Starmer: Nato summit will send message to Putin about alliance’s resolve

Sir Keir Starmer has said he wants to use the Nato summit to “reset” relations with world leaders and send a message to Russian President Vladimir Putin.

The Prime Minister held talks with Ukraine’s Volodymyr Zelensky before arriving at the summit and will later meet US President Joe Biden at the White House.

Sir Keir said he used his talks with Mr Zelensky to stress that the change of government in the UK “makes no difference to the support that we will provide”.

The summit was also a chance for the new Labour Government “to reaffirm our commitment to Nato” on its 75th anniversary, he said.

It was an opportunity “to discuss with President Zelensky what further support he needs and to use our opportunity here with our allies to make sure that that support is agreed”, Sir Keir said.

“And to reinforce, in a sense as a message to Putin, the resolve of Nato, bigger now than it’s ever been, more united than it’s ever been and absolutely clear-eyed about the threat of Russian aggression,” the Prime Minister added.

The summit marks Sir Keir’s debut on the world stage, less than a week after the Labour landslide which installed him in No 10.

He told reporters in Washington DC his talks with world leaders were “an opportunity to make sure that those relationships are reset, for me to be able to say that our position on the world stage – leading on issues like defence and security, on climate change, and on energy – are so important”.

The summit is expected to confirm what US and European officials have described as Ukraine’s “irreversible” path to Nato membership.

But the alliance’s mutual defence pact means Ukraine will not join while it is at open war with Russia, as that could result in all-out conflict between the bloc and Mr Putin’s forces.

Prime Minister Sir Keir Starmer is greeted by US President Joe Biden and Nato secretary general Jens Stoltenberg as he arrives at the Nato 75th anniversary summit
Prime Minister Sir Keir Starmer is greeted by US President Joe Biden and Nato secretary general Jens Stoltenberg as he arrives at the Nato 75th anniversary summit (Stefan Rousseau/PA)

The summit comes as the alliance debates how to “Trump proof” its future and its support for Ukraine in case former US president Donald Trump is returned to the White House in November’s election.

He has been a vocal critic of European nations not doing enough to fund their own defence and has threatened to withdraw support for Ukraine.

In the UK, the Government will launch a sweeping defence review next week which will set out a “road map” to spending 2.5% of gross domestic product on defence.

But Sir Keir refused to guarantee that he will meet his flagship commitment on defence spending within his first term in office, despite the “cast iron” promise to get there.

Nato 75th anniversary summit – Washington DC
Prime Minister Sir Keir Starmer meeting German Chancellor Olaf Scholz in the margins of the Nato summit in Washington (Stefan Rousseau/PA)

Speaking to reporters, the Prime Minister was repeatedly pressed on whether the goal of spending 2.5% of GDP would be reached within his first term.

He said: “We are committed to the 2.5%, as I have said before the election and I say again after the election.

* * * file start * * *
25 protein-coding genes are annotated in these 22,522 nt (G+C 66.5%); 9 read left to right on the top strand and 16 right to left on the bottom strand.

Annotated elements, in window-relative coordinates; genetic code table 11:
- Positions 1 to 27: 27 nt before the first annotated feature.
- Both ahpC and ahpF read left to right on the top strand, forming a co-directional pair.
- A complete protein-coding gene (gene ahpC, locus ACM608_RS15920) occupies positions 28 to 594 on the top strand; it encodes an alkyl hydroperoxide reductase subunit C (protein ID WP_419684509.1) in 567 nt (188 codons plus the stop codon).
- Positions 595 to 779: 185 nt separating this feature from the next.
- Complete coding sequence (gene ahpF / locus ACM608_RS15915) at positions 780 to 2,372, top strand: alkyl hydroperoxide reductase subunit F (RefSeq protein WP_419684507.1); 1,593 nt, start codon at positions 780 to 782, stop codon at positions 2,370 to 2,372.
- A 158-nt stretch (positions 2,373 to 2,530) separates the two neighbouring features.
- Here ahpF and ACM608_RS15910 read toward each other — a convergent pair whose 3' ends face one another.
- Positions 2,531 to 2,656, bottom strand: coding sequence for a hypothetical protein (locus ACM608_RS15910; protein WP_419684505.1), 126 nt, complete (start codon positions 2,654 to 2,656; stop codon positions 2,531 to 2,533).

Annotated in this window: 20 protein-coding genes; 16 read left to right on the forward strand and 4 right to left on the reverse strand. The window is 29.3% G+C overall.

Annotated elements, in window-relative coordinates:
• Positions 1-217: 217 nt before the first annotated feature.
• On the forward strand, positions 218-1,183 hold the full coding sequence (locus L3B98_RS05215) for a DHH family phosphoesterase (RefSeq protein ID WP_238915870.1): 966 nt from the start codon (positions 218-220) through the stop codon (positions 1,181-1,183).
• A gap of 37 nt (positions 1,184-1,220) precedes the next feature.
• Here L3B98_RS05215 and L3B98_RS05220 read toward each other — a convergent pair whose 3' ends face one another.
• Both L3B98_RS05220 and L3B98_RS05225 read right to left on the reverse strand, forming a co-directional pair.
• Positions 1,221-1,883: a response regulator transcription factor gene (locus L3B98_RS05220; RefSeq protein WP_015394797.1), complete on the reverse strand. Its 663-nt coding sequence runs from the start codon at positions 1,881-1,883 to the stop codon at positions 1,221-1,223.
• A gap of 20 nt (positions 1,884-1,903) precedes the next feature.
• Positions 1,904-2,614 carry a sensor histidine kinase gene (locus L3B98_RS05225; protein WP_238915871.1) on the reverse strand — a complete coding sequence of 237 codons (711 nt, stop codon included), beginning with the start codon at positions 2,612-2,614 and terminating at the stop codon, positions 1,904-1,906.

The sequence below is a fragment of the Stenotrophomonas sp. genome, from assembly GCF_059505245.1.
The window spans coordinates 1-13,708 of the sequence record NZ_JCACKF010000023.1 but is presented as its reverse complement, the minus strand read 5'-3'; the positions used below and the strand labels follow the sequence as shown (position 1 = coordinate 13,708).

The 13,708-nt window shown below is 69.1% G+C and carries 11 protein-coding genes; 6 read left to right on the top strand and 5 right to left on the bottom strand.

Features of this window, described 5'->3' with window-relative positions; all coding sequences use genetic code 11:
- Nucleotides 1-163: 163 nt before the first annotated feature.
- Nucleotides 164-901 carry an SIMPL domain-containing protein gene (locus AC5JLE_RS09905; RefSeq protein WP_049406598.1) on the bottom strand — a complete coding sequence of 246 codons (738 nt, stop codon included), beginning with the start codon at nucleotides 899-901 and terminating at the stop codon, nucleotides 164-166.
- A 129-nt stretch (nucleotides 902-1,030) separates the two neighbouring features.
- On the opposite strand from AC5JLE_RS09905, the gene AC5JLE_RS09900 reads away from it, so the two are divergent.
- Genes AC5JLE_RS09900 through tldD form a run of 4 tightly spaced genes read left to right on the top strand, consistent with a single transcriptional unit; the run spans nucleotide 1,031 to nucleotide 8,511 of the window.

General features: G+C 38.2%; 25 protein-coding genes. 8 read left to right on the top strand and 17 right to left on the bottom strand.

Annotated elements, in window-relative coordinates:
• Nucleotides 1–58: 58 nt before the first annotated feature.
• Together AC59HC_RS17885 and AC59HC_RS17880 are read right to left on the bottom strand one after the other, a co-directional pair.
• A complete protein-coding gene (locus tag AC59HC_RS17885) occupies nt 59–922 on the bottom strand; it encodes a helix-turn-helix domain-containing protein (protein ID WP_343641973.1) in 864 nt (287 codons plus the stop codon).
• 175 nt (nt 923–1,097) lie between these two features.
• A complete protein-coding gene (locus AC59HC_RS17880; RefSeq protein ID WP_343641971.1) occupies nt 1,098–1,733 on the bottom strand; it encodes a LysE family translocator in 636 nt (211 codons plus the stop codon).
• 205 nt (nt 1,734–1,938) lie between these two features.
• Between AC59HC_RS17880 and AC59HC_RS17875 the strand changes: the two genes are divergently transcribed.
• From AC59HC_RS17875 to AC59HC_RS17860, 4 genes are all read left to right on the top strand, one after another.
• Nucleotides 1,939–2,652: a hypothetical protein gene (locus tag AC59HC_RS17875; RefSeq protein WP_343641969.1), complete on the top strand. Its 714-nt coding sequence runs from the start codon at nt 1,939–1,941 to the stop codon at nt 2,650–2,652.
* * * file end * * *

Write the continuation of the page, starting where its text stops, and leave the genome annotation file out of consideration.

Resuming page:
“That is obviously subject to our fiscal rules, but the commitment is there.

“The strategic review will take place, that will happen next week, and we will set out the details of that.

“The manifesto commitment was that it would take place within a year, I would like it to be quicker than that if I’m honest and we’ll set out the details about how we are going to do it.”

Officials have described 2.5% as a “cast iron commitment” but the announcement that a strategic defence review will be launched next week did not include any timetable for ramping up spending.

Before his election defeat, Rishi Sunak had committed to reach 2.5% by 2030 at a total cost of £75 billion over six years.

A graphic showing Nato members' defence spending as share of GDP
(PA Graphics)

Nato members have an official goal of spending 2% of GDP on defence and 23 members are now thought to have reached that level.

But in the context of this year’s US election, Sir Keir acknowledged more needed to be done, particularly on locking in support for Ukraine.

The Prime Minister confirmed that decisions on the use of UK-supplied long-range Storm Shadow missiles were for the Ukrainian armed forces to make, indicating they would be permitted to strike against targets within Russia.

The UK military aid was “for defensive purposes but it is for Ukraine to decide how to deploy it for those defensive purposes”, Sir Keir said.

The Russian strike on a children’s hospital in Kyiv on Monday was a “tragic backdrop to this summit” and “strengthens the resolve” of Nato against Mr Putin, he said.

President Zelensky wrote on X, formerly Twitter, that he was “grateful to the UK for its unwavering support for Ukraine and our people”.

He added: “I thanked Prime Minister Starmer for all the UK’s military and financial assistance provided to our country.

“This morning, I learned about the permission to use Storm Shadow missiles against military targets in Russian territory.

“Today, we had the opportunity to discuss the practical implementation of this decision.”

The summit is also an introduction for the Prime Minister’s wife Victoria to international diplomacy.

She will take part in a series of engagements with other leaders’ wives and husbands, led by US First Lady Jill Biden.